Remember the mulberry cuttings I took back in late winter? A lot of them failed to take. They grew some lovely healthy looking green leaves but it was a trick – just the cutting drawing moisture up. When I checked, there was no real root development. But a decent number did take, and back in October I potted them on into bigger pots with a richer potting mix (more compost, and a bit of worm castings, mixed with creek sand for drainage). They’ve been living in my shadehouse since then, being watered regularly and getting a special treat of dilute seaweed brew every week or two. I had a peek at the root development yesterday, and they now have good strong root system filling the pot.
Today is a good time to plant them out. After a few days of heat wave (it got to 41ºC here one day last week), today it’s cool and raining lightly (amazing how often that happens on a lunar calendar planting day). We are past the summer solstice and coming into what is traditionally our wet season, so there’s better than even odds of rain to come. And since they are deciduous, I’d like to get them in with enough time to establish properly before they lose those lovely leaves for the winter.
I’ve picked a spot for them to take advantage of their deciduousness, where they will make a nice shady area in summer but let the sun through in winter. Normally I’d separate them so that pests have to travel. But I’m going for a strategy, with mulberries, of trying to grow so many that we get some. So I’ll plant these all together. I don’t really have high hopes. What usually happens is just that we feed more birds. But I can dream!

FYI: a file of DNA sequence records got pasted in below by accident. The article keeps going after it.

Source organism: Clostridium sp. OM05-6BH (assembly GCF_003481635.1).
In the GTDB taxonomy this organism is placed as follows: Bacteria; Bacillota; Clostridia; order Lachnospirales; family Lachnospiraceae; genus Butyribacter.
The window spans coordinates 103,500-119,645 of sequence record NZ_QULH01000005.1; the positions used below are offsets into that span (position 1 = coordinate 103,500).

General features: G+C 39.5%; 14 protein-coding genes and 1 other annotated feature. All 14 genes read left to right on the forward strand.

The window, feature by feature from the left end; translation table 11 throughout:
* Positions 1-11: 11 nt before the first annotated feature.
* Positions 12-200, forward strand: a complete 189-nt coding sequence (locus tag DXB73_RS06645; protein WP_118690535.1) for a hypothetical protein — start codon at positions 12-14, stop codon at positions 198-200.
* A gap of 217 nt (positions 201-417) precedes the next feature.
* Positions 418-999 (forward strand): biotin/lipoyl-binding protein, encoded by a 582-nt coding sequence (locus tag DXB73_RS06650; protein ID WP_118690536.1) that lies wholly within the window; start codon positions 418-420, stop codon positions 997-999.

I’ve learned that it is worth it to put some effort into tree planting – makes a huge difference to the survival rate. I shall plant these with UV stabilised plastic tree guards to give them a bit of protection from wind, and then a chicken wire ring around that to protect them from wallabies. Otherwise the wallabies just reach in over the top of tree guards. I shall give each one a good bucket full of compost dug into the planting hole and a barrow full of mulch around it.
Besides the mulberries, I’ll put another round of carrots, spring onions, and beets in the shadehouse, using my usual system, and plant last month’s seedlings out into the garden in spots being vacated by zucchinis and lettuces as they finish. And there’s a nice break in the showers for doing it right now.